MirroredSystemDisks

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Introduction

We assume that you already have a working JumpStart Enterprise Toolkit setup, and that you have already been through our JETPrimer tutorial. If not, then you should go off and have a look at that, and if your new to JumpStart too, have a read of the JumpStartPrimer too.

Mirroring The System Disk

Mirroring the Solaris system disk is probably the most common activity on all production (and even development/test) systems. Traditionally, this was a manual operation when the system was installed, but with JET, we can automate the whole process and you get to see the benefit of the tools JET brings to your JumpStart environment.

This tutorial will use the Solaris Volume Manager software (included with Solaris 9 or later). In previous generations it was called Online DiskSuite and Solstice DiskSuite; just in case you are wondering why things are called sds_* ; it's sometimes easier to stay with what you know than follow a marketing department.

Pre-requisites

For this tutorial, you will need a target system that preferably has 2 equally sized disks. You can mirror from a small -> large disk, but it is inelegant. It should be obvious that you can't mirror from large -> small, so let's just skip that and give you some credit. Oddly enough, you can also play with this tutorial with only one disk. You don't get the benefit of mirroring the disk, but you see the process and you can always go and add in the extra disk later.

This tutorial also assumes that you are on Solaris 9 or later; it does work with earlier versions of Solaris though; it just needs more work getting the media in place.

Finally, it is assumed that you have already added the JetSDS package/module to your JET server; if not, the package is part of the download from the Sun website and/or probably in the same location that you installed JET from originally.

Setting up the JumpStart Client

First up, you need to either create a new template for the client,

# make_template <clientname> base_config sds

or add the SDS product to your template

# make_template -f -T <clientname> <clientname> sds

Once the template has been created, edit it with your editor of choice

# vi /opt/SUNWjet/Templates/<clientname>

You are looking for the sds_* settings (probably near the end of the file). In particular, the following:

sds_product_version="default"
sds_root_mirror="auto"

The comments above the product_version should illustrate that you can leave it as default for Solaris 9 or above. The root_mirror comments specify that you can specify a c?t?d? value, or if you are feeling brave, specify auto which will let JET try and locate a disk with the same geometry itself.

For most cases, if you know the hardware only has two disks, then auto is a safe bet. If you have particular root mirror requirements, you might have to do a

ok boot net -s install

on the system initially, so you can find out how the disks have been enumerated. The nice side effect with the technique above, is that you can then go back to your JET template, change auto to the real value and then re-run make_client. As the JumpStart has been stalled at the single user prompt, once you have re-run your make_client command, you can just CTRL+D on the client and continue the JumpStart without having to restart.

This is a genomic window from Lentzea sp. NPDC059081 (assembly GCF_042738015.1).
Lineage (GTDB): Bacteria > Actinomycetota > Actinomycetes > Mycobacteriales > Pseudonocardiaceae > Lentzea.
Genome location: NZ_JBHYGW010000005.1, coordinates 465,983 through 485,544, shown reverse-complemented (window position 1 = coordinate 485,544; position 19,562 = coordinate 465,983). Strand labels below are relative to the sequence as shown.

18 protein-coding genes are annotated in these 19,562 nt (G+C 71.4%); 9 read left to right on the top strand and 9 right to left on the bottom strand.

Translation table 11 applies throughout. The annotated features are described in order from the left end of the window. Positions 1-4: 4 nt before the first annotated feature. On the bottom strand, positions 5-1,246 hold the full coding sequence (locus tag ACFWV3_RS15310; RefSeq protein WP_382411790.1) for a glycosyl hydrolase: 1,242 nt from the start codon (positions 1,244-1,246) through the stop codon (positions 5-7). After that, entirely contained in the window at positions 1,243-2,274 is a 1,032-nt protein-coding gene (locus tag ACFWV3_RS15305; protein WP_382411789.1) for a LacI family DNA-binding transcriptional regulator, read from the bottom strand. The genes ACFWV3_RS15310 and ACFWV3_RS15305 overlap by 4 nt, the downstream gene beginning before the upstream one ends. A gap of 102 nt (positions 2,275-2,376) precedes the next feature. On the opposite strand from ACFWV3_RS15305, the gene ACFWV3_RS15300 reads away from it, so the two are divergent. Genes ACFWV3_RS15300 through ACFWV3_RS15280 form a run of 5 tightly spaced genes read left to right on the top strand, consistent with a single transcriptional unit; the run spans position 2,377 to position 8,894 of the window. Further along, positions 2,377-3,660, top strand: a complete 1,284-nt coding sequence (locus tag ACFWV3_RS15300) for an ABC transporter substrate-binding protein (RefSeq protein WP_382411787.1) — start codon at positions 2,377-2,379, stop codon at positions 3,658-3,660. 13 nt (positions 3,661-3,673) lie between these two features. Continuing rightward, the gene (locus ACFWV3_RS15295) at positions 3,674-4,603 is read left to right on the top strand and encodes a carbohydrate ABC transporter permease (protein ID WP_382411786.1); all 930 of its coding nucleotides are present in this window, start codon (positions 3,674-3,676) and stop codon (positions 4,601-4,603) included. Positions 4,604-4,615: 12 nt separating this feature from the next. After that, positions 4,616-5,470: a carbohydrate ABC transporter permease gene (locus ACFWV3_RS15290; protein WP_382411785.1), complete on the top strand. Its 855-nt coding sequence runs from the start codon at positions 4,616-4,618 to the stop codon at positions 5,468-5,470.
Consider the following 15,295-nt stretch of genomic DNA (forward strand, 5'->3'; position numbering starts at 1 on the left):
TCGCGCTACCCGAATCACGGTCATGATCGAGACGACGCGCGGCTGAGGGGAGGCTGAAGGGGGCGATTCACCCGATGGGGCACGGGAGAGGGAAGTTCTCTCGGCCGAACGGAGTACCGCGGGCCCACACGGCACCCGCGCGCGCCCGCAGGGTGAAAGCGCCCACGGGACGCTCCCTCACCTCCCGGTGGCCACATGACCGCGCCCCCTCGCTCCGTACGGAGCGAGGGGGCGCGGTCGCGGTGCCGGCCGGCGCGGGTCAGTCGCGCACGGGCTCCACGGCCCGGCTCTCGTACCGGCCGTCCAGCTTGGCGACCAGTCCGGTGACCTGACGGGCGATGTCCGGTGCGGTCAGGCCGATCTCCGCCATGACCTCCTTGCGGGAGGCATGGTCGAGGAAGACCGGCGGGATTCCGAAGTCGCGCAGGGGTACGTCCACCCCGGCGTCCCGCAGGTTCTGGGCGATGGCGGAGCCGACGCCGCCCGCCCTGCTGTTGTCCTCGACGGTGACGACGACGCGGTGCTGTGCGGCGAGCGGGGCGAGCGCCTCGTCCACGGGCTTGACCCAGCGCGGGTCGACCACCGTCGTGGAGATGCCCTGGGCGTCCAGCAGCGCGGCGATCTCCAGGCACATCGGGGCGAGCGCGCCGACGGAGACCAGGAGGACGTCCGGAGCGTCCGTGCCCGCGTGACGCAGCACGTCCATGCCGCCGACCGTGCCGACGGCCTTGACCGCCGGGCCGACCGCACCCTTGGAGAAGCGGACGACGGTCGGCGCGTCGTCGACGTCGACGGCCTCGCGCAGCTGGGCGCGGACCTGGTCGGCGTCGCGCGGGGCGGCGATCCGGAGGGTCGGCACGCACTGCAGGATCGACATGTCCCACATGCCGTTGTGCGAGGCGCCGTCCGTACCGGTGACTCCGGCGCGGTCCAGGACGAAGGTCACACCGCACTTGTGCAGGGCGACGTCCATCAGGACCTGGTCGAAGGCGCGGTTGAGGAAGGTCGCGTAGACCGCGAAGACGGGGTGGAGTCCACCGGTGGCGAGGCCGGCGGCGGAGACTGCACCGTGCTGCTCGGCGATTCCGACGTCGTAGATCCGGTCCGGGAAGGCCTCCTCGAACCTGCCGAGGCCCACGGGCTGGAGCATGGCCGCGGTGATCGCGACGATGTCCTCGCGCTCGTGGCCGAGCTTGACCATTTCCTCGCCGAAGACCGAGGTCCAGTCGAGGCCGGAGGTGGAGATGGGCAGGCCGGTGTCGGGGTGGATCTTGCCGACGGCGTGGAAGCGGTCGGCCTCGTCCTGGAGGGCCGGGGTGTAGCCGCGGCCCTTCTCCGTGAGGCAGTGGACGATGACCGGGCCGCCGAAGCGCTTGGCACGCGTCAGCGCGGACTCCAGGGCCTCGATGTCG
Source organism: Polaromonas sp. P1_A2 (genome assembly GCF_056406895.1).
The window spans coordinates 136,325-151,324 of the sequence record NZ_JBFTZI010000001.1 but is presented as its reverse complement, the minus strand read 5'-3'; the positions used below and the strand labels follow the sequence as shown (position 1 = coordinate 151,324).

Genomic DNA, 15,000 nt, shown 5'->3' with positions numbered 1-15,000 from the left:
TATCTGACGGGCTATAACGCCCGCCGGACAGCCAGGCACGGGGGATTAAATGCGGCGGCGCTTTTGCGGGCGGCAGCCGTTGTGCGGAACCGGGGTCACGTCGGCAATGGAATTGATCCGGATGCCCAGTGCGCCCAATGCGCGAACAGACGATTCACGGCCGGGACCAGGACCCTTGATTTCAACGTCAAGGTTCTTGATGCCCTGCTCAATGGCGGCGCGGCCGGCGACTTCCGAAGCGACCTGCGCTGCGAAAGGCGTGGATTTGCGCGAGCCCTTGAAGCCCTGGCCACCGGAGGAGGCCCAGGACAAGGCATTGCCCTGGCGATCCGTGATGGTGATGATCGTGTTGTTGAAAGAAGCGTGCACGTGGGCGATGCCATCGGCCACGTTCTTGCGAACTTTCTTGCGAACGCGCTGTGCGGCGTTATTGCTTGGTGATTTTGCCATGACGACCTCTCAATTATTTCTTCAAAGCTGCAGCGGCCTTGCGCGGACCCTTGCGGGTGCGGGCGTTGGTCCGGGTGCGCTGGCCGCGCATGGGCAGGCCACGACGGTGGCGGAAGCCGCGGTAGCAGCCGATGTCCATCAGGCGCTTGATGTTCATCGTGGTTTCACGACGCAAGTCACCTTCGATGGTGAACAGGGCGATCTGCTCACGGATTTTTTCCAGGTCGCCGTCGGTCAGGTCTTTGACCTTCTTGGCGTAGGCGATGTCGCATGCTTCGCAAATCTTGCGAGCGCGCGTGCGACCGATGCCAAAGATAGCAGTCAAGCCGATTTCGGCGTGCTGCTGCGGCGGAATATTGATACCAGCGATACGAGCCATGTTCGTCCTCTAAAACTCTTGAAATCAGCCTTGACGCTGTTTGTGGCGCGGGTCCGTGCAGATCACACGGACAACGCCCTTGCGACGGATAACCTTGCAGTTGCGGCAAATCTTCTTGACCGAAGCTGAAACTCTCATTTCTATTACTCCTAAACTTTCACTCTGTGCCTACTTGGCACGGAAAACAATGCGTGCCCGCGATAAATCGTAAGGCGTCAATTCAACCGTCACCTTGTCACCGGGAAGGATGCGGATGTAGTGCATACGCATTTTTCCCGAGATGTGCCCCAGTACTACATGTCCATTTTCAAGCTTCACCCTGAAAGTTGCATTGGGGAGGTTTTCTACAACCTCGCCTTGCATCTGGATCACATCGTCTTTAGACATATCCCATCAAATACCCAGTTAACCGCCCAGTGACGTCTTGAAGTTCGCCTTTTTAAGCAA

Lastly, if you only have one disk and are just playing, set the root_mirror variable to ENCAP_ONLY. This will put the root disk under Solaris Volume Manager control, but inhibits the actual mirroring process.

Building the Client

Once the template has been configured, save the file and then run the command

# make_client -f <clientname>

The make_client command should report that it is setting up and checking sds components. If you get the big FAILED message, fix it before continuing.

You can now go to the target system and run the command

ok boot net - install

Sit back and watch; coffee is probably close at hand.

Once the system has finished the initial install, the Solaris Volume Manager software is configured and then the modifications to /etc/system and /etc/vfstab are made. This requires a reboot, which JET performs for you. Once the system has finished rebooting, JET will attach the sub-mirrors and they should then start re-syncing.

Caveats

The JET system knows nothing about your target system until the JumpStart is in process. There is no way (that we know of) where the JET system can possibly know what hardware you have in the target system and how Solaris will enumerate things. You will get a better feel for things after playing with JET for a while, just remember that it can't work miracles. If you specify c10t10d10 as the root mirror, JET will happily try to oblige; regardless of how many disks are on the system.

Once you get to the login prompt, running df -h should demonstrate that the system filesystems are under SVM control, as they will be located on /dev/md devices, rather than /dev/dsk variants. The system will feel sluggish, as the root disk is mirroring to the second disk. Running metastat will let you know how far though the process has completed.

Conclusions

With only a couple of additions to the template, the system disk can easily be mirrored. JET has managed the reboot and subsequent scripts to configure SVM and attach mirrors. There are many more options to the SVM (sds) module, which allow you to customise the numbers given to your metadevices and also create metasets, filesystems and mountpoints. If you are happy with SVM in general, then these options should make some sense; if not, then go and read up on SVM at docs.sun.com!

--Marty 16:21, 24 January 2006 (GMT)